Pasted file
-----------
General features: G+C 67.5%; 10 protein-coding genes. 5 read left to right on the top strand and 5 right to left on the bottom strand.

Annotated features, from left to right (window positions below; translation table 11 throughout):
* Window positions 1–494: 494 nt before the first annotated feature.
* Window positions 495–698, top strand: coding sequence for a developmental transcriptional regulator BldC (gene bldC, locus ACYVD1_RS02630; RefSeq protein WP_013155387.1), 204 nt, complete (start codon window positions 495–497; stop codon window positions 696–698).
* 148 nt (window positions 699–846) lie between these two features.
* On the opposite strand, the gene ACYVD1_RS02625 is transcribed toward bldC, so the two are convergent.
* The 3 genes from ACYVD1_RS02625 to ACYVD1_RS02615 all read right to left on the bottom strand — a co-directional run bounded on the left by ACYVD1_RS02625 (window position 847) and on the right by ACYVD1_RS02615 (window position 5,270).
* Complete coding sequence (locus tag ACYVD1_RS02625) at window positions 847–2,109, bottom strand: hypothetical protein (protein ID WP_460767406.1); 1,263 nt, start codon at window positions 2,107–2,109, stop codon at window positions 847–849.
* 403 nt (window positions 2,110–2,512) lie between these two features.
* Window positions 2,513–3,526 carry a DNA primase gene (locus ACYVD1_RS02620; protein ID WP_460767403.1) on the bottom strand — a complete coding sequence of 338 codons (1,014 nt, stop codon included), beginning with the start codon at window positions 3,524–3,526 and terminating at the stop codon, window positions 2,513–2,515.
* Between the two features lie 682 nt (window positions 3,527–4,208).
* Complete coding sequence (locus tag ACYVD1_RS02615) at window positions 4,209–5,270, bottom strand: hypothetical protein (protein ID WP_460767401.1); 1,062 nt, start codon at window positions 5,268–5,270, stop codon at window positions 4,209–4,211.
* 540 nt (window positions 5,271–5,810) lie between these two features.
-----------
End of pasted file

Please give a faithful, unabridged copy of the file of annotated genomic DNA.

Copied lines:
General features: G+C 67.5%; 10 protein-coding genes. 5 read left to right on the top strand and 5 right to left on the bottom strand.

Annotated features, from left to right (window positions below; translation table 11 throughout):
* Window positions 1–494: 494 nt before the first annotated feature.
* Window positions 495–698, top strand: coding sequence for a developmental transcriptional regulator BldC (gene bldC, locus ACYVD1_RS02630; RefSeq protein WP_013155387.1), 204 nt, complete (start codon window positions 495–497; stop codon window positions 696–698).
* 148 nt (window positions 699–846) lie between these two features.
* On the opposite strand, the gene ACYVD1_RS02625 is transcribed toward bldC, so the two are convergent.
* The 3 genes from ACYVD1_RS02625 to ACYVD1_RS02615 all read right to left on the bottom strand — a co-directional run bounded on the left by ACYVD1_RS02625 (window position 847) and on the right by ACYVD1_RS02615 (window position 5,270).
* Complete coding sequence (locus tag ACYVD1_RS02625) at window positions 847–2,109, bottom strand: hypothetical protein (protein ID WP_460767406.1); 1,263 nt, start codon at window positions 2,107–2,109, stop codon at window positions 847–849.
* 403 nt (window positions 2,110–2,512) lie between these two features.
* Window positions 2,513–3,526 carry a DNA primase gene (locus ACYVD1_RS02620; protein ID WP_460767403.1) on the bottom strand — a complete coding sequence of 338 codons (1,014 nt, stop codon included), beginning with the start codon at window positions 3,524–3,526 and terminating at the stop codon, window positions 2,513–2,515.
* Between the two features lie 682 nt (window positions 3,527–4,208).
* Complete coding sequence (locus tag ACYVD1_RS02615) at window positions 4,209–5,270, bottom strand: hypothetical protein (protein ID WP_460767401.1); 1,062 nt, start codon at window positions 5,268–5,270, stop codon at window positions 4,209–4,211.
* 540 nt (window positions 5,271–5,810) lie between these two features.